Healthy Doughnut has struggled with depression for most of his adult life, however he is keen on exercise since it helps him feel good about himself and boosts his endorphins.  He is also very discouraged at times because his pizza habit is sabotaging his overall health and wellness progress, and to make matters worse, his doctor told him he is pre-diabetic and must drop 20 lbs!  We're going to help him:

  • set some goals
  • evaluate his thoughts
  • come up with some solutions and
  • help Doughnut learn skills to continue managing on his own

For the purpose of this post – we will focus on our second point, "evaluating his thoughts", to get to the root of the issue. I am going to ask him to consider his "automatic thoughts" when it comes to his diet choices and lifestyle and how that impacts his goals.  At first, he doesn't know what he thinks. He knows he feels good working out, inspiring others and making his green juice in his Ninja blender but he also feels pretty good at the thought! In fact, he salivates even thinking about pizza. I tell him that we all have core beliefs & automatic thoughts that guide us in our decision making without even being conscious of them. 

I ask Healthy Doughnut to think a little deeper and he comes up with this: “Well I have FOMO (fear of missing out) when it comes to food and especially pizza.  I'm a bit of a foodie. I worry that I'm really missing out on something so divine and I'll be so bummed out if I can't have it, especially at a party when everyone else is eating it”.


Ok fair enough – he has fear of missing out of a good time. Next I might ask him questions to help him consider the helpfulness of this FOMO thinking and strategy by asking “how does that serve you? How do you feel after"? Also in the process uncovering another automatic thought of “it’s just not fair that I’m a doughnut and I’m so round compared to some of my banana friends!  What are some things Doughnut could think of to counter the “it’s not fair” thinking and the "FOMO” thinking that are not serving him well? Healthy Doughnut identifies that instead he could think about:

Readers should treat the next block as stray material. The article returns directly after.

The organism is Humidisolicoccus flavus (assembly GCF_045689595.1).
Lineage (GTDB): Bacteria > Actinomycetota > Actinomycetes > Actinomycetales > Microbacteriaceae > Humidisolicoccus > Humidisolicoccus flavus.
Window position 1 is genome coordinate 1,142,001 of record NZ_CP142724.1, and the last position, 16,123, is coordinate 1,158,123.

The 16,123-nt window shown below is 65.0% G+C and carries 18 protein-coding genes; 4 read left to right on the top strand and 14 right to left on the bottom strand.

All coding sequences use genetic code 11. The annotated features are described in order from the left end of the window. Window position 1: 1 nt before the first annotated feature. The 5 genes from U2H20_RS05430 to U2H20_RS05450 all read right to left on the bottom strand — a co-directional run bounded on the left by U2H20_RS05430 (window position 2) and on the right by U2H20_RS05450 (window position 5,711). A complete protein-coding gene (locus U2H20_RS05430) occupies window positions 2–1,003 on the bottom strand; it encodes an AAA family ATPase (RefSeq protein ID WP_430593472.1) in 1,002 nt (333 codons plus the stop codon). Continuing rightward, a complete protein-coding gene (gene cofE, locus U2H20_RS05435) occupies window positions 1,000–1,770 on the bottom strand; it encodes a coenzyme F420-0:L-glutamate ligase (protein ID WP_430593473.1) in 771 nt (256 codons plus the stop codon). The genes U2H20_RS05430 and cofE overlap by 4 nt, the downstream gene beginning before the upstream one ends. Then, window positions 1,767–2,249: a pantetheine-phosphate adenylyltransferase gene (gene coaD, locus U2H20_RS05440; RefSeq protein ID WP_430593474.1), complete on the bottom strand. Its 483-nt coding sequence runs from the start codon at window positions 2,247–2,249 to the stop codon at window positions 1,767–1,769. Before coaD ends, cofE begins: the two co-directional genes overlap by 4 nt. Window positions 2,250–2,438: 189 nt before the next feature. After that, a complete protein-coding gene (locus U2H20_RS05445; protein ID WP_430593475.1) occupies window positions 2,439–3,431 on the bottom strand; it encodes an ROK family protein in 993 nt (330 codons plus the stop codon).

• "When I eat pizza, it sabotages the time I spend in the gym and robs me of my motivation".
  • "Pizza actually makes me too full to be active".
  • "The bigger FOMO will be the feeling of lack of self-control". 

Healthy Doughnut counters his “it’s not fair” thinking with:

  • "It doesn’t do any good to compare myself to others as I’m uniquely me".
  • "I have many attributes to be grateful for, like;  "I’m a good student, people say I inspire them, and I am lovable".

He loves to exercise, so to better understand the concept of“brain training”, he imagines he is giving his brain a workout.  The negative thoughts inside his head operate like muscle memory and need to be challenged to avoid resorting back to the old, inefficient way of thinking. He states "I need to train my brain too,  in order to do something different and change, just like I have to lift a kettle ball to get the quads I want". 


From here we also come up with a plan and activity using “coping cards” to make this thinking as habitual as the "FOMO" and “Unfairness” ideas that pop into his head. To do this we write out what the problematic, automatic thoughts are and what the adaptive responses are. His assignment is to refer to these several times a day.

Healthy Doughnut and I uncover a core belief that deep down "it won't make a difference anyway so why bother". Further work involves changing his deeply held belief system.

What are your sabotaging thoughts when is comes to making decisions about food?  Mine is scarcity and waste. For scarcity, I ask myself, "what's really going to happen if I'm hungry for another hour or two?  Am I going to get sick, or worse, die"?  If I see a bagel and doughnut spread at a meeting, I will think that I should help myself, so they don't go to waste.  Instead, a more helpful or "adaptive" way to think about it is "What's the big deal"?, or, "you are not going to be the solution to the world's hunger problem by avoiding that bagel". Try making a "coping card" on your own or better yet, challenge a friend for accountability and see if it’s helpful for you!


Kerrie Thompson is a Licensed Clinical Social Worker in NYC. For more information, a complimentary consultation, or to refer, please contact her here.